|Sophena Kwon and Aaron Nazrul pose in front of the Boom Boom Bus and the new backdrop.|
No, these are not natural dyes. These are Procion MX dyes, and they are exactly what you need for a quick and colourful - intensely colourful - backdrop for a six-piece Latin-soul-funk-rock-reggae band. Sophena takes us through the process:
Transport the raw backdrop to your dye studio - in the band bus, of course.
Our process is based on the Batch Dye Method found in our Procion MX instructions sheet.
For the backdrop cloth we used Maiwa's crinkle cotton. It is $7.95 a meter (1 meter = approx. 1 yard) and is 1.5 meters (60 inches) wide. We used 24 meters. Three strips 8 meters long were sewn together for a final sheet measuring 8 x 4.5 meters. That's 24 x 13.5 feet (288 x 162 inches).
For dyeing fabric you need to know what you have. We have 5 kilos (approx. 10 pounds) of fabric. Weighed dry. A full-size washing machine will hold all this fabric if carefully placed.
Part A - Scour the cloth. We used Synthrapol in the washing machine.
Part B - Soak overnight in a preparation of soda ash. (Check instructions for amounts based on the weight and type of cloth)
Decide on colours and measure out the dyes.
We used brilliant yellow, gold yellow, orange, rust, turquoise, and moss. Once again, check the instructions for amounts. For deep shades of turquoise and moss a little extra dye is needed.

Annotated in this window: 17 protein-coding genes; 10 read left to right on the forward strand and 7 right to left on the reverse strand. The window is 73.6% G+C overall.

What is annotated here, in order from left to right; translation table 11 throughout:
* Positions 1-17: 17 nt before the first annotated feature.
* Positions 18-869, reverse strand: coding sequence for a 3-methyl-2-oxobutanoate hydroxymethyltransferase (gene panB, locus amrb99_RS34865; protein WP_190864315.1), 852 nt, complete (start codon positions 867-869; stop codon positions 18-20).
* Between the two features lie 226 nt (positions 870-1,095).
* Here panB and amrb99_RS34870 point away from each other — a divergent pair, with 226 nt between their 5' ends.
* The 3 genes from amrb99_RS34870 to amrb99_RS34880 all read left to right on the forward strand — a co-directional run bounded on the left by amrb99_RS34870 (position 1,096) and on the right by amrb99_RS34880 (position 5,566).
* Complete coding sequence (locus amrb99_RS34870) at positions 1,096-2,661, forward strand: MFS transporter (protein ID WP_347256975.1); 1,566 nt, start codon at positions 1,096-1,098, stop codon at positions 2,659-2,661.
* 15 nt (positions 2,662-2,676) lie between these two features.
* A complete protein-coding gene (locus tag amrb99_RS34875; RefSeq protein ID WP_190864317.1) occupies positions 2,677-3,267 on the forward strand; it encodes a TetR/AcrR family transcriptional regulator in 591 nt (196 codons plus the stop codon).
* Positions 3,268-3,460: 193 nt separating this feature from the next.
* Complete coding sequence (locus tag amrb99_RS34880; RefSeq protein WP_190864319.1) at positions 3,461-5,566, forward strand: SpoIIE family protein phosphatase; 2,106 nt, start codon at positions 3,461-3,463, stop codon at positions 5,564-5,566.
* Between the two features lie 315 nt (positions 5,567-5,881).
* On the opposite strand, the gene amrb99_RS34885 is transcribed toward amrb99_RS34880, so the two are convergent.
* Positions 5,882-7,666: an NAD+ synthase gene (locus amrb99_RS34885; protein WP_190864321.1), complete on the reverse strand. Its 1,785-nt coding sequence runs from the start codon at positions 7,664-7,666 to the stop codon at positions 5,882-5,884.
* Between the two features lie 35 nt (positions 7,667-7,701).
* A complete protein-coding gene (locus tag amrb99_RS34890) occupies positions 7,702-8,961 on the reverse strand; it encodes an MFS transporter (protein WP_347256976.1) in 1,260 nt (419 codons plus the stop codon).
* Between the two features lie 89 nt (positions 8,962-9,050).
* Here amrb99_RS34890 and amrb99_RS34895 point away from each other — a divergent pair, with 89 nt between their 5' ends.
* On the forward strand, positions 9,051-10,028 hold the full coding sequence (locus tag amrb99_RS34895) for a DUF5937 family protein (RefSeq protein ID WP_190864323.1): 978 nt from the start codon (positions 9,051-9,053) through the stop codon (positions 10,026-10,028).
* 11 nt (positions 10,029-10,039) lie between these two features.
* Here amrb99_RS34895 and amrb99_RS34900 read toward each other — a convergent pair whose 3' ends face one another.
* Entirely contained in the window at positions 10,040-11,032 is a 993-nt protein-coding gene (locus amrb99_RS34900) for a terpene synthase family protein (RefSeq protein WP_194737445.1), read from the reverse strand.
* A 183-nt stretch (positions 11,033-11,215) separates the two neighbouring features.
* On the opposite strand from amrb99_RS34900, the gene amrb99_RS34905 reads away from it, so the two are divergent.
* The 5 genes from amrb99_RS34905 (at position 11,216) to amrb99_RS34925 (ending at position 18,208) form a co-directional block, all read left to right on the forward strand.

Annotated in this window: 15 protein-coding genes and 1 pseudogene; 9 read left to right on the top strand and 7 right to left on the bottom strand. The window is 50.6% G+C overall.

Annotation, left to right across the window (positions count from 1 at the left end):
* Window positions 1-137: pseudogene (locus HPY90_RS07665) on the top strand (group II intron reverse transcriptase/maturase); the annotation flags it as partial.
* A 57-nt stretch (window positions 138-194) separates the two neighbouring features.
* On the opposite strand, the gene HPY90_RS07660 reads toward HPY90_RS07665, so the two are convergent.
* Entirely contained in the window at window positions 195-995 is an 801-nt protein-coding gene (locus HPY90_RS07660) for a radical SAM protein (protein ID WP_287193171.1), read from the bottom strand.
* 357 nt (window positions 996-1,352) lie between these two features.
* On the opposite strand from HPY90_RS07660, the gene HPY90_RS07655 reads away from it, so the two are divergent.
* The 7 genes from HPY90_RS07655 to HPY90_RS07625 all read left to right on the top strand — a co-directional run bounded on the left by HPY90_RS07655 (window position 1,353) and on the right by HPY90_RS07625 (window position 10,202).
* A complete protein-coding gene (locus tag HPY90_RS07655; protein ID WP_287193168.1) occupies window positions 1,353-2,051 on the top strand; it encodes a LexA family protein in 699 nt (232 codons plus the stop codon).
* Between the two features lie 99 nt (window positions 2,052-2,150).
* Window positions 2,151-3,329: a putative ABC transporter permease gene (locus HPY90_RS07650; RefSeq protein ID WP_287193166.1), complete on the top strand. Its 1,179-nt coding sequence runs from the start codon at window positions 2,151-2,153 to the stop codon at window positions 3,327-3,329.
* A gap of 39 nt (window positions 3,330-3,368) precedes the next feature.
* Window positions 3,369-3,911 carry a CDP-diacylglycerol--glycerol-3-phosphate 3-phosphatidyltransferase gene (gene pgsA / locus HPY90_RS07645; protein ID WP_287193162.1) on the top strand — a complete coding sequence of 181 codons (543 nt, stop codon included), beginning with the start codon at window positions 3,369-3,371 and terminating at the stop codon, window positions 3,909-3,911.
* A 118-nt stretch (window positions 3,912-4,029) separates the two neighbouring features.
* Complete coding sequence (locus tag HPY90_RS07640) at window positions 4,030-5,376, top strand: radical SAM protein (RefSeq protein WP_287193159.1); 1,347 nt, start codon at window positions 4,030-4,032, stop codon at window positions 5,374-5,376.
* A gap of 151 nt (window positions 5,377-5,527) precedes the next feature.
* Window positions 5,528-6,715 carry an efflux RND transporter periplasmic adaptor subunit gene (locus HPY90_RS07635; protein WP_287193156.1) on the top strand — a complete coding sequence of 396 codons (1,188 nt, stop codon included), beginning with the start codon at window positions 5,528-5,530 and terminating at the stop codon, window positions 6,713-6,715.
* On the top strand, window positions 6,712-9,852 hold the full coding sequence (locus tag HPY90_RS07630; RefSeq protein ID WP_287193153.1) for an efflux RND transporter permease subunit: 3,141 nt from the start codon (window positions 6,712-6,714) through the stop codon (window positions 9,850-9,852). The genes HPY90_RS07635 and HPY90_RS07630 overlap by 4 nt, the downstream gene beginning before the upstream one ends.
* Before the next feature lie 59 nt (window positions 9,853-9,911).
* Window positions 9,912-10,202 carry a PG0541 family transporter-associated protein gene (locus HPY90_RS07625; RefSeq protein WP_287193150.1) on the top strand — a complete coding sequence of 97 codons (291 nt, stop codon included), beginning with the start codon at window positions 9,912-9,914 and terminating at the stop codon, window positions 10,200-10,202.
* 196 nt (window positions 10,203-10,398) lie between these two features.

Here Aaron checks the amount on a digital scale.
Selected colours and mason jars for mixing.
We went with the recommended amounts for dark colours - 2 tsp dye, 2 tbsp salt, 2 tsp urea, and 1/2 cup warm water.
The mixing is done with chop sticks. Once prepared, the dyes will be loaded into squeeze bottles for delivery onto the fabric. As a safety rule NEVER mix art projects and food utensils. These jars and chop sticks are dedicated to dyes and never used for food. We also recommend the use of respirator masks whenever dealing with powdered dyes and chemicals.
Master the swirl.
Ja - the master of the swirl.
Dye delivery. Note that the table is protected with plastic sheeting and gloves are worn. The fabric is taken directly from the overnight soak, wrung out but not rinsed. Dyes are applied to the wet fabric.
Colour goes on in a classic tie and dye pattern. Think of each swirl as a pie and then colour each piece of the pie in a solid colour.
If you don't want any white bits in the final project, be certain to manually massage the cloth to work in the colour.
Wrap the cloth to cure the dyes. Leave it wrapped for 24 - 48 hours. We left ours for 48 hours. Colours will be slightly deeper if left longer. Past 48 hours mould could be an issue - so you must monitor your package.
Unwrap your cloth and hang it up in a very large place - show your friends.
Get ready for a great touring season ...
Check out Aaron Nazrul and the Boom Booms on myspace. If you see the backdrop touring around hit us in the comments section and let us know what you think.